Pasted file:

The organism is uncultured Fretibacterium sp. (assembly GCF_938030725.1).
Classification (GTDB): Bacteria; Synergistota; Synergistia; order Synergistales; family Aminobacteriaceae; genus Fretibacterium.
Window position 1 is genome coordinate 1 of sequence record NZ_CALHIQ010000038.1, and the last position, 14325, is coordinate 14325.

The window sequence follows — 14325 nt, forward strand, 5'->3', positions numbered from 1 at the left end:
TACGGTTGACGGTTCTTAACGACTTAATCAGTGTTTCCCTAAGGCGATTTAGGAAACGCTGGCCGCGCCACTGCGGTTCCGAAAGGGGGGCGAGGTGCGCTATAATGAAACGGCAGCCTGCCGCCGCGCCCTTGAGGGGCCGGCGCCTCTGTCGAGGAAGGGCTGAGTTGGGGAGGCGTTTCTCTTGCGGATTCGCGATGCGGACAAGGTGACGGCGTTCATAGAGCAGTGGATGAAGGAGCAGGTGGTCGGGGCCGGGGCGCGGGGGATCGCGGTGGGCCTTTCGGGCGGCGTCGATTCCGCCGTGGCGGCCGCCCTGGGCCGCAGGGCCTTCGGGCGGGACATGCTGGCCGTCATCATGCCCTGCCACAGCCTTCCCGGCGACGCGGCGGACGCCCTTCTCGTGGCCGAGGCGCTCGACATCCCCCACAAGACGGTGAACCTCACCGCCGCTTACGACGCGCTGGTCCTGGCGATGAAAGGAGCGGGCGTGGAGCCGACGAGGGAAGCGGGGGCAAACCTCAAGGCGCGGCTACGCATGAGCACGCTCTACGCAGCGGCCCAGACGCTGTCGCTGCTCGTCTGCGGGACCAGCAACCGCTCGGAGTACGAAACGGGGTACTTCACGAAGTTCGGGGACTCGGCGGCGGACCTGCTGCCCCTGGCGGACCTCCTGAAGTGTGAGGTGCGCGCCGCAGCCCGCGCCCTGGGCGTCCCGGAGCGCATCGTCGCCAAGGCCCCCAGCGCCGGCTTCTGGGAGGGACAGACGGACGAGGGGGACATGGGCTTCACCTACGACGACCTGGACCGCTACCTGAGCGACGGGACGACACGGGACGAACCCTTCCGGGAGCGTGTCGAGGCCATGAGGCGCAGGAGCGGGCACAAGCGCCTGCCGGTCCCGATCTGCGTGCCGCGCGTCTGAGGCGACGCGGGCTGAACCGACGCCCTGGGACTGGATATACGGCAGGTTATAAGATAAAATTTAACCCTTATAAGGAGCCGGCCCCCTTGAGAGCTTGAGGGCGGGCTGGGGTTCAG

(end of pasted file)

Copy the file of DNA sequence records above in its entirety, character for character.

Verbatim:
The organism is uncultured Fretibacterium sp. (assembly GCF_938030725.1).
Classification (GTDB): Bacteria; Synergistota; Synergistia; order Synergistales; family Aminobacteriaceae; genus Fretibacterium.
Window position 1 is genome coordinate 1 of sequence record NZ_CALHIQ010000038.1, and the last position, 14325, is coordinate 14325.

The window sequence follows — 14325 nt, forward strand, 5'->3', positions numbered from 1 at the left end:
TACGGTTGACGGTTCTTAACGACTTAATCAGTGTTTCCCTAAGGCGATTTAGGAAACGCTGGCCGCGCCACTGCGGTTCCGAAAGGGGGGCGAGGTGCGCTATAATGAAACGGCAGCCTGCCGCCGCGCCCTTGAGGGGCCGGCGCCTCTGTCGAGGAAGGGCTGAGTTGGGGAGGCGTTTCTCTTGCGGATTCGCGATGCGGACAAGGTGACGGCGTTCATAGAGCAGTGGATGAAGGAGCAGGTGGTCGGGGCCGGGGCGCGGGGGATCGCGGTGGGCCTTTCGGGCGGCGTCGATTCCGCCGTGGCGGCCGCCCTGGGCCGCAGGGCCTTCGGGCGGGACATGCTGGCCGTCATCATGCCCTGCCACAGCCTTCCCGGCGACGCGGCGGACGCCCTTCTCGTGGCCGAGGCGCTCGACATCCCCCACAAGACGGTGAACCTCACCGCCGCTTACGACGCGCTGGTCCTGGCGATGAAAGGAGCGGGCGTGGAGCCGACGAGGGAAGCGGGGGCAAACCTCAAGGCGCGGCTACGCATGAGCACGCTCTACGCAGCGGCCCAGACGCTGTCGCTGCTCGTCTGCGGGACCAGCAACCGCTCGGAGTACGAAACGGGGTACTTCACGAAGTTCGGGGACTCGGCGGCGGACCTGCTGCCCCTGGCGGACCTCCTGAAGTGTGAGGTGCGCGCCGCAGCCCGCGCCCTGGGCGTCCCGGAGCGCATCGTCGCCAAGGCCCCCAGCGCCGGCTTCTGGGAGGGACAGACGGACGAGGGGGACATGGGCTTCACCTACGACGACCTGGACCGCTACCTGAGCGACGGGACGACACGGGACGAACCCTTCCGGGAGCGTGTCGAGGCCATGAGGCGCAGGAGCGGGCACAAGCGCCTGCCGGTCCCGATCTGCGTGCCGCGCGTCTGAGGCGACGCGGGCTGAACCGACGCCCTGGGACTGGATATACGGCAGGTTATAAGATAAAATTTAACCCTTATAAGGAGCCGGCCCCCTTGAGAGCTTGAGGGCGGGCTGGGGTTCAG